2. Genetic studies on Lygus spp. Continuous colonies of two arthropod species are still maintained in the Stoneville Research Quarantine Facility (SRQF). A stable homozygous red-eyed strain of Lygus lineolaris was established to supplement insect genetics efforts. We have established a thriving colony of lady beetles, Coleomegilla (C.) maculata. Efforts to culture the bean plataspid, Megacopta cribraria, have been underway but are presenting substantial difficulties. Ribonucleic acid (RNA) interference microinjection experiments produced a polygalacturonase knockdown manuscript, in addition to a publication documenting Inhibitor of Apoptosis (IAP) knockdown. Mass reared insects are an essential precursor to molecular genetic studies, especially de novo sequencing as will be required to study the changes in gene expression of biological control agents such as C. maculata in response to artificial diet. The variety of mass rearing and molecular genetic experience gained over the past years provided our team with critical skills for future research projects as defined by our research project.
3. Factitious food of Coleomegilla (C.) maculata. Currently, preliminary experiments with protein from marine organisms (microalgae, crustaceans) are yielding promising results. A commonly used protein source for human consumption, known as Spirulina algae (in powdered form) in combination with brine shrimp (used as commercial food for tropical fish), provide suitable protein sources that allow efficient development and reproduction of C. maculata in lieu of any insect protein. We reared C. maculata for five consecutive generations on brine shrimp as the only food source. The development and reproduction of predators reared on brine shrimp is comparable to that of predators reared on a common insect prey, lepidopteran (Ephestia moth) eggs. Both Spirulina microalgae and brine shrimp are promising sources of protein that could be incorporated into an artificial diet for C. maculata and other generalist predators. This discovery provides further information on the suitability of brine shrimp as an alternative source of protein for incorporation into an artificial diet. The costs associated with commercial production of brine shrimp is less than that of producing insect eggs. Therefore, isolation of protein molecules, (or the development of cell lines) from brine shrimp should be encouraged in hopes of providing cheap, non-insect protein for an artificial diet suitable for commercial use by the biocontrol industry.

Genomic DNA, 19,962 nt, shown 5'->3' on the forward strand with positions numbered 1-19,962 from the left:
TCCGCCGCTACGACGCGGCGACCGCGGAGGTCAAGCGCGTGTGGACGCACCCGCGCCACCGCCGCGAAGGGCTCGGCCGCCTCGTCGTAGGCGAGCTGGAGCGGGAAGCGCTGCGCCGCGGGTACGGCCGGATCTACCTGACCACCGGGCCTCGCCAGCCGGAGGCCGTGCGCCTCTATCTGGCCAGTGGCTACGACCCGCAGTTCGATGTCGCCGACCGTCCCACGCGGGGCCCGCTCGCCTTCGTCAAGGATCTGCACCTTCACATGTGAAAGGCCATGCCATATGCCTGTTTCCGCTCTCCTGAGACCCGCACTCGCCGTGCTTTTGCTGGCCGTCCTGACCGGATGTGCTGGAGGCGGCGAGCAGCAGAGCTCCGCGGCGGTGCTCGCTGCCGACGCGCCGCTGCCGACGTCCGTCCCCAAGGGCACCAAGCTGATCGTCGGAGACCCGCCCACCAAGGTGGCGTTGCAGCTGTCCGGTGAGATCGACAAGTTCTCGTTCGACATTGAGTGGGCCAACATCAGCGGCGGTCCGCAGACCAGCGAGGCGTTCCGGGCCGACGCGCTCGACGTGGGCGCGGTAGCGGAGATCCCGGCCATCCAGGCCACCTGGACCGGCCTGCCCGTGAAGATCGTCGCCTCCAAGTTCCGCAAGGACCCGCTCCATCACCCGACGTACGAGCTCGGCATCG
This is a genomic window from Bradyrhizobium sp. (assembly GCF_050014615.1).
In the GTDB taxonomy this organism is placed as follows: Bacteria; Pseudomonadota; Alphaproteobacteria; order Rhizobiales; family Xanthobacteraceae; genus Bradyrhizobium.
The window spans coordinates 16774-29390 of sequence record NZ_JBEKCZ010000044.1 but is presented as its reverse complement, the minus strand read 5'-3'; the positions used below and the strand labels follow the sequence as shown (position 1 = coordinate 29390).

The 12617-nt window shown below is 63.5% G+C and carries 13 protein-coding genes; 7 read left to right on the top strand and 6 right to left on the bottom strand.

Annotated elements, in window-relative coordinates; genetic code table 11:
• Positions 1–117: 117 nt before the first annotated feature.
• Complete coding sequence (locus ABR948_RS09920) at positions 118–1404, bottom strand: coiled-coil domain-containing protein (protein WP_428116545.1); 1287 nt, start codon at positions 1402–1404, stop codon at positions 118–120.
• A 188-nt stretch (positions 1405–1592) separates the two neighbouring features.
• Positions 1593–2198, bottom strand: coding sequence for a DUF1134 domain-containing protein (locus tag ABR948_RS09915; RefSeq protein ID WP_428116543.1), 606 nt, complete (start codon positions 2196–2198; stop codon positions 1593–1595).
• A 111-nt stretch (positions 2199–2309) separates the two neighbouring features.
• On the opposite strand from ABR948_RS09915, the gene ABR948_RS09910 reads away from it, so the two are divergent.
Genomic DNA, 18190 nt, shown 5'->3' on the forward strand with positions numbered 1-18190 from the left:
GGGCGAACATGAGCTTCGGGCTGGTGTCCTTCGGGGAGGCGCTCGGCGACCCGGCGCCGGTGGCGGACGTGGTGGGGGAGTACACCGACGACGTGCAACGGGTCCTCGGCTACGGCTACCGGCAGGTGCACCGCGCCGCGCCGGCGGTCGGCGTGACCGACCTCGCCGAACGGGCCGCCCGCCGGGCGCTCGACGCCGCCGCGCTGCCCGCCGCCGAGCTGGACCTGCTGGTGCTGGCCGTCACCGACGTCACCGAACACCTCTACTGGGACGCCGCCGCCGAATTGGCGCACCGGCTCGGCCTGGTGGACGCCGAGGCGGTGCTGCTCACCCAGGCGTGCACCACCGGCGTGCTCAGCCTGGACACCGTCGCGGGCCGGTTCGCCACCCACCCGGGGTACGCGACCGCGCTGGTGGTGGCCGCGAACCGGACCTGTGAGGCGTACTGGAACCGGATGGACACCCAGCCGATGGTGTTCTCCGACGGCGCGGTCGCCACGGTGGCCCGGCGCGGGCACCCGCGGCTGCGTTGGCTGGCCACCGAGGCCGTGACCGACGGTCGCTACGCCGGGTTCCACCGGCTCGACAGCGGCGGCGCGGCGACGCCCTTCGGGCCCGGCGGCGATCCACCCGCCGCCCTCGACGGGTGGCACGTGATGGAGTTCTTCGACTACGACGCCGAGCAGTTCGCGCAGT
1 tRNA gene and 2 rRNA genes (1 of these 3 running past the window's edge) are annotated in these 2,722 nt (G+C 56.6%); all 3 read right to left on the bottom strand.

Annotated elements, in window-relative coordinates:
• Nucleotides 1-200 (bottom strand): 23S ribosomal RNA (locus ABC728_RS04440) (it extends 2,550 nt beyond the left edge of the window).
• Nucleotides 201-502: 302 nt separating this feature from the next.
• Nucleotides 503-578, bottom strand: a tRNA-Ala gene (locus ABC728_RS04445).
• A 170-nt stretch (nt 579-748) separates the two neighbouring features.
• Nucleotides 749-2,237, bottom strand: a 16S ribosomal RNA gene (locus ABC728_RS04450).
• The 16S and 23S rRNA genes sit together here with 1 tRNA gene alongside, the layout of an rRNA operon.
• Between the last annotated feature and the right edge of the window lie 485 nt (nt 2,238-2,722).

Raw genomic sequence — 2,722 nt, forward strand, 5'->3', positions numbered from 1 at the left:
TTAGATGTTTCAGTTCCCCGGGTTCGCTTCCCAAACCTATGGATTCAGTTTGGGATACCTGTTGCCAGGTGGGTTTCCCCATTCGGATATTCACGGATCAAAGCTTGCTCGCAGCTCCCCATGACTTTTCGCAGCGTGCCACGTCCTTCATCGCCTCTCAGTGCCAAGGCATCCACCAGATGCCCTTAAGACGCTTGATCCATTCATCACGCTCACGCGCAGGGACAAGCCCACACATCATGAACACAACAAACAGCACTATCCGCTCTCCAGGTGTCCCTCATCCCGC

4. In vivo rearing of nematodes on Tenebrion (T.) molitor. Studies on the nutrition of the mealworm, T. molitor, used as hosts for production of beneficial nematodes resulted in development of 6 diet formulations that significantly improved immature survival, development time, food utilization efficiency, and reproductive potential. Two of these diet formulations increased T. molitor susceptibility to infection by 2 species of entomopathogenic nematodes and resulted in higher nematode yields when T. molitor larvae were used. Studies on the effect of adult density on progeny production yielded optimal adult densities for maximum larvae production. Age dependent fecundity studies of T. molitor provided new insight on the optimal adult age to replace the reproductive colony. New egg collection methods for Coleomegilla (C.) maculata, were developed with use of water absorbing polymers. A new method was developed to provide water for rearing stink bugs and eliminate water contamination and disease transfer among individuals using the polymers. New cages designed for stink bug rearing facilitate watering and reduce labor and bacterial infection. The new diet formulations increase the reproductive rate of T. molitor, and by increasing susceptibility increase the number of entomopathogenic nematode produced per larvae. Instead of using different diet formulations for these purposes, a single formulation accomplishes both host and parasite production). The optimal density of T. molitor adults for reproduction, and the cutout date for replacement of reproductive adults can reduce the number of adults required to maintain T. molitor continuous production. This enables producers to direct fewer resources for colony maintenance and more for production. New methods of egg collection for C. maculata could significantly reduce labor on mass producing this predator. Similarly, improved cage designs for rearing stink bugs could reduce labor and improve insect survival.
Riddick, E.W., Rojas, M.G., Morales Ramos, J.A., Allen, M.L., Spencer, B. 2011. Stethorus punctillum (Coleoptera: coccinellidae). Biological Control: A Guide to Natural Enemies in North America. http://www.biocontrol.entomology.cornell.edu/predators/spunctillum.html.